Thursday, February 25, 2010

I Heard it Through the Grapevine

Have you ever had one of your children spill a secret to the rest of the world, a secret that you weren't ready to share? I myself, have not, but I'm sure some of my readers have had loose lips sink their ships, or at the very least that let the cat out of the bag a bit earlier than was desired.

*As a younger lad, a little someone I know from work did that to his parents in a public place. He outed his parents to a family member. "Mommy has as baby in her belly!" he whispered. Wow! What a revelation. Bam. There it is. The chips are on the table and the cards are down. Baby number XYZ is on its way! And then you don't say anything to anybody, so that it doesn't get around, but you smile inside, with the knowledge of a piece of someone's secret happiness inside you. That's pretty neat.

*Circumstances have been changed to protect the identity of the actual people in this story.

Sunday, February 21, 2010

I Have Discovered that I Do NOT Want to be a Nanny.

After going for my first nannying interview via (a very reputable website) I began to ponder the implications of an hour plus round-trip drive four days a week, the gas money required to make said trip, and the duties I would be performing for about four children, and I thought to myself: "Self! If you take this job, you will be giving up your free time in the evenings and Saturdays and you will be spending more money than you will be saving."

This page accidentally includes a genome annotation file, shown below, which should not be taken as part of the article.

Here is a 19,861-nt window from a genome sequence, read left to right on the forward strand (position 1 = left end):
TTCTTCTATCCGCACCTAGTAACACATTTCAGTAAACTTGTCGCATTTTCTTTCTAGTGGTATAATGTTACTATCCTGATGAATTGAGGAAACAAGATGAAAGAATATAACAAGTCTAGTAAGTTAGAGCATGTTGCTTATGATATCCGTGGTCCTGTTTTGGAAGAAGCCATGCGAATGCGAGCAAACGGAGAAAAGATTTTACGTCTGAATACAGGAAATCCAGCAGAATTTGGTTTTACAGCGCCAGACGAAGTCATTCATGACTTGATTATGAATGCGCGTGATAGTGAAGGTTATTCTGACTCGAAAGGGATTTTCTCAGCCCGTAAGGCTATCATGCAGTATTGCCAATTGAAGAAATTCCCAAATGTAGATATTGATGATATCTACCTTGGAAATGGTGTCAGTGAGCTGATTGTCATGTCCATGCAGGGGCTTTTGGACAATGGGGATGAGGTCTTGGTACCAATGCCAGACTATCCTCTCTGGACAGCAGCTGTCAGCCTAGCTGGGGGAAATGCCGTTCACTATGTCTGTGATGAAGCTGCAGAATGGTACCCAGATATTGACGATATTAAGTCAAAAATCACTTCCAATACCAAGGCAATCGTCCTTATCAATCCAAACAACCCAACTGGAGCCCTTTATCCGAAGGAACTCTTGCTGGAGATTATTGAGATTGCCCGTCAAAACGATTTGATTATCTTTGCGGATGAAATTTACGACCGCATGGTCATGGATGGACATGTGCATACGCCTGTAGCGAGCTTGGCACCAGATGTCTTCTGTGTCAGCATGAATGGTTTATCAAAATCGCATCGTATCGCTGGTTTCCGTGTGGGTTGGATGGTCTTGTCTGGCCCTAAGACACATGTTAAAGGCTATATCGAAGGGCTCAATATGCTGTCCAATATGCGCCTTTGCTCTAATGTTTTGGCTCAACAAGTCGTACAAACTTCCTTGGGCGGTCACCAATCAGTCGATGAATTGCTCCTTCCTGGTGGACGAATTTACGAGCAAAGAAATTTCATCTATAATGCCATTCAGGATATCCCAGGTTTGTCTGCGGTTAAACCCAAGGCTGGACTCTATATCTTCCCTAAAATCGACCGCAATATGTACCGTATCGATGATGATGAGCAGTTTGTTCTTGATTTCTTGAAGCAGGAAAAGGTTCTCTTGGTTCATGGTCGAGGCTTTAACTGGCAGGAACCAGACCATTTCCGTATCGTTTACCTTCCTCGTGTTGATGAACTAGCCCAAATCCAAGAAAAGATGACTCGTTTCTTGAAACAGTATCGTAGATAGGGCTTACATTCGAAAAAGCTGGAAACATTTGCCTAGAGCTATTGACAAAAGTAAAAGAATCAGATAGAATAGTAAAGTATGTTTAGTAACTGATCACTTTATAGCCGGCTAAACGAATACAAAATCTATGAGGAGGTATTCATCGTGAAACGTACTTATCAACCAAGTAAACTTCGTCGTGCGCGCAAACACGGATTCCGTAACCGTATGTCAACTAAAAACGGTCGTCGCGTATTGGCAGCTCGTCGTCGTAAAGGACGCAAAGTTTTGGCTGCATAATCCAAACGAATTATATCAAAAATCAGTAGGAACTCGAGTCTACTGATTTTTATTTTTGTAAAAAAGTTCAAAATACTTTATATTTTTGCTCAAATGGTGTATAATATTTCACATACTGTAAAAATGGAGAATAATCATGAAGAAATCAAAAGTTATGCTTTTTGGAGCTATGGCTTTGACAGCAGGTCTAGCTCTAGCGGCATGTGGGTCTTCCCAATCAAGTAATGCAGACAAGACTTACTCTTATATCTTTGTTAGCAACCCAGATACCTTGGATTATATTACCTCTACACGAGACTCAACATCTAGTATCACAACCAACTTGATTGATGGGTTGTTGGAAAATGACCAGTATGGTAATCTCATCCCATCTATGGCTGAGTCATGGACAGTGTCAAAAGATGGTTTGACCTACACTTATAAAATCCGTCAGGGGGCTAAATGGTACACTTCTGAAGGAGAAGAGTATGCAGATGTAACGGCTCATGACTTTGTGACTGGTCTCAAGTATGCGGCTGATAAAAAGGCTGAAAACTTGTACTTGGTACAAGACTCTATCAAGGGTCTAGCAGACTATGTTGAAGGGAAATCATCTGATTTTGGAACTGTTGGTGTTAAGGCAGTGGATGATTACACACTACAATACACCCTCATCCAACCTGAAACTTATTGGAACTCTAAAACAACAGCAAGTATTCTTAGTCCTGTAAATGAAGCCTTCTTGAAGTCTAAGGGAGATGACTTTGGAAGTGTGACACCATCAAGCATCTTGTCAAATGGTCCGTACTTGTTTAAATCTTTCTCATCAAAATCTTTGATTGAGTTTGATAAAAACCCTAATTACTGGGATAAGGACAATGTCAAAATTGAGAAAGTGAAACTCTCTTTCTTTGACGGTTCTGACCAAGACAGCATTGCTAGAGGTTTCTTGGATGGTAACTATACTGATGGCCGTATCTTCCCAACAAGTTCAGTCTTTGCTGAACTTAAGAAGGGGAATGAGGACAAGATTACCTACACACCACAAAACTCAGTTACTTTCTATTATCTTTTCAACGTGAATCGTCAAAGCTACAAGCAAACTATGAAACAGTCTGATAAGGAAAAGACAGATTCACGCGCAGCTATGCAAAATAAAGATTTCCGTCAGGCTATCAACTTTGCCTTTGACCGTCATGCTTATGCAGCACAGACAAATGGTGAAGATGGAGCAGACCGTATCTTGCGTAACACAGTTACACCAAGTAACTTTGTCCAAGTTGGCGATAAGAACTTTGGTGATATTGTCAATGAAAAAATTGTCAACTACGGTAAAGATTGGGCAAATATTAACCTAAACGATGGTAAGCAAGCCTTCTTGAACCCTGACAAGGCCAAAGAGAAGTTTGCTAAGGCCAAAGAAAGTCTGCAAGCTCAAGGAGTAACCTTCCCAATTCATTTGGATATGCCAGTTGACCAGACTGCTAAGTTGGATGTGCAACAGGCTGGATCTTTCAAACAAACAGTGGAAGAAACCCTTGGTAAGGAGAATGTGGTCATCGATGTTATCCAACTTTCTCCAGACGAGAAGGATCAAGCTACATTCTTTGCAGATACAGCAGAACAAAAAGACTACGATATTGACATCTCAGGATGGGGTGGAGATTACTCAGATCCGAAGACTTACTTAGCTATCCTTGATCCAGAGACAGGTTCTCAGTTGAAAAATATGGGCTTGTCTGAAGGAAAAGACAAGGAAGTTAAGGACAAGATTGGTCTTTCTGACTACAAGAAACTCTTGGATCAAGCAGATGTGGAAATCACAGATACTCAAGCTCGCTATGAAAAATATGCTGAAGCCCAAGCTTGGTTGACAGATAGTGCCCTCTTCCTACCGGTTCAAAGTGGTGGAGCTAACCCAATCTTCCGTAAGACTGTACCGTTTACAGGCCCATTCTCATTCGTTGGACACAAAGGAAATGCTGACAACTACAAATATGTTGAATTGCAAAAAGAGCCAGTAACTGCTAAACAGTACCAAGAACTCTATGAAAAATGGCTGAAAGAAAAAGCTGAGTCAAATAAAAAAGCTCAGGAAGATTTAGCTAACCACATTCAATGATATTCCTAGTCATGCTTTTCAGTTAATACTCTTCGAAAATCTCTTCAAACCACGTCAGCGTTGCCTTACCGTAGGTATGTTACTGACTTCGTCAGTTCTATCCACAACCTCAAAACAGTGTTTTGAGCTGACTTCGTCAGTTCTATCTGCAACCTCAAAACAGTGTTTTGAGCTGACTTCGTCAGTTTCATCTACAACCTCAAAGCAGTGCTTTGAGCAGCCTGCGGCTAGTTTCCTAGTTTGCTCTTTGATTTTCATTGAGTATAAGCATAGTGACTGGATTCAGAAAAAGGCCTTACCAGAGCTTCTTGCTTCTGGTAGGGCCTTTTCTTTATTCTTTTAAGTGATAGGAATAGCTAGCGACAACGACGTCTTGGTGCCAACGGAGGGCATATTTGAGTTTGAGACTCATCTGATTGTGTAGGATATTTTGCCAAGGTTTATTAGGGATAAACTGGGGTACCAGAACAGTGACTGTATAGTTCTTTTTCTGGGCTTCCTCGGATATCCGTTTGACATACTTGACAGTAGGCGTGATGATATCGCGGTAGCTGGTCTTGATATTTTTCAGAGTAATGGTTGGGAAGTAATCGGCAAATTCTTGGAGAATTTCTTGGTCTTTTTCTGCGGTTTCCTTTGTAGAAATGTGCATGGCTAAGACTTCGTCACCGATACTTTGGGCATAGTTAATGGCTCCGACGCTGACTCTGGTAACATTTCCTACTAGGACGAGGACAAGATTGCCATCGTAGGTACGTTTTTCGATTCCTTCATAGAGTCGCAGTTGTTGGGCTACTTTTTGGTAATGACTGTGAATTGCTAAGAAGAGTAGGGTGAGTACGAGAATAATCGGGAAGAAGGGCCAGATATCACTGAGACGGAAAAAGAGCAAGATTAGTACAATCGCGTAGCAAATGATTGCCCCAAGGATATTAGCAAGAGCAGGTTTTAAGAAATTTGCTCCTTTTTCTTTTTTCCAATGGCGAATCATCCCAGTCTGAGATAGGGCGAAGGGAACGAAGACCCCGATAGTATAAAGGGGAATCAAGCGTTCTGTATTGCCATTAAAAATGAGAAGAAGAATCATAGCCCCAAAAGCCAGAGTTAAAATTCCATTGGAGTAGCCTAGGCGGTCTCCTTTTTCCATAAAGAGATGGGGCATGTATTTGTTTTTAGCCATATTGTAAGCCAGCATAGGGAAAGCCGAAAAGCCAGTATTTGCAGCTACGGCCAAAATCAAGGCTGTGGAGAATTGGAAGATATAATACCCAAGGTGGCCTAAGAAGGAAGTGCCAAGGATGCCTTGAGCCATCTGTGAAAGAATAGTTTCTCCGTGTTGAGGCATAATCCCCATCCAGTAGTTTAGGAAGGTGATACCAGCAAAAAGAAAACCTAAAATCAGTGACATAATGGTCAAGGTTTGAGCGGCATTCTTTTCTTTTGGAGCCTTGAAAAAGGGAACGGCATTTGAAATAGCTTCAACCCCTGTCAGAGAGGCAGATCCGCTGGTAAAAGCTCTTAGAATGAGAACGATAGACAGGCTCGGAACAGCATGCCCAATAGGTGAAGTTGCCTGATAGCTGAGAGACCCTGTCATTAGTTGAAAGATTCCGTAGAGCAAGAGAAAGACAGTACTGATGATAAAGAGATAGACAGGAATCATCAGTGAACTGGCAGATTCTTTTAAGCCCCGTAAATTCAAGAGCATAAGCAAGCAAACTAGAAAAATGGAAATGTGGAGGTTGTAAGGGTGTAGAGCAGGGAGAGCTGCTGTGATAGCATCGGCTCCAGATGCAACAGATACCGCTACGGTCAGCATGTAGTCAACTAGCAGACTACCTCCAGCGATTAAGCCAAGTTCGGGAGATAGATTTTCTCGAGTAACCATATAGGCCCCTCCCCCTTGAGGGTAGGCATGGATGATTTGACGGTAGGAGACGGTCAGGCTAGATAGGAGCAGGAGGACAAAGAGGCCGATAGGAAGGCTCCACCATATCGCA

Any nannying position I would find would be found in the same vicinity (where people can afford to hire nannies) and the trip and duties just became less attractive the more I thought about it, so sadly, I let the family know of my decision, apologized for any inconvenience it may have caused them, and I withdrew my application from

Next opportunity to explore....tutoring. I wonder what the going rate for a tutor in our area is...if they have a teaching certification and an M.Ed.

Hmmm....I'll have to investigate and let you know. If you think you know...feel free to share.

Friday, February 19, 2010


Disclaimer: This is not an image of my parts.  What you are looking at is an xray of radioactive iodine solution being injected into a uterus and fallopian tubes and it's spilling out of the ovaries (indicating no blockage and clear passage).

The Hysterosalpingogram turned out to be less scary than originally anticipated (after my Hysteroscopy). I arrived at 10:20 a.m. (I was supposed to get there by 10:00 for paperwork etc. but I got caught in traffic. Someone was trying to cut a tree down and forgot to tell my GPS to send me another way.). I got to the parking garage, and wound all the way around to almost the top floor to find a spot. I made it into the hospital, and found the information desk which directed me to radiology, where I signed a couple of forms, was shown to a dressing room that has seen better days, had a 3-4 minute wait, and then the radiologist came to get me.

The HSG began like a pap smear again, speculum etc. The radiologist then put this long syringe with a tube attached instead of a needle and they put that up inside, I then scooched back about 3 ft. and he got me centered under the xray machine. Then he injected the dye. I got to watch the dye successfully circulate up into my uterus and out BOTH of my fallopian tubes. This is what I wanted to see happen. No pain, no cramps, and a good result. Back to Abington tomorrow for bloodwork!

Wednesday, February 17, 2010


I did it. I got my uterus powerwashed. No. Not really. It was really a Hysteroscopy. A Hyster--oooo, what? That's right. I said it. A Hy----ster----o----scopy. It uses a speculum, telescroping camera, sterile saline solution and pain to give the doctor a view of the inside of your uterus.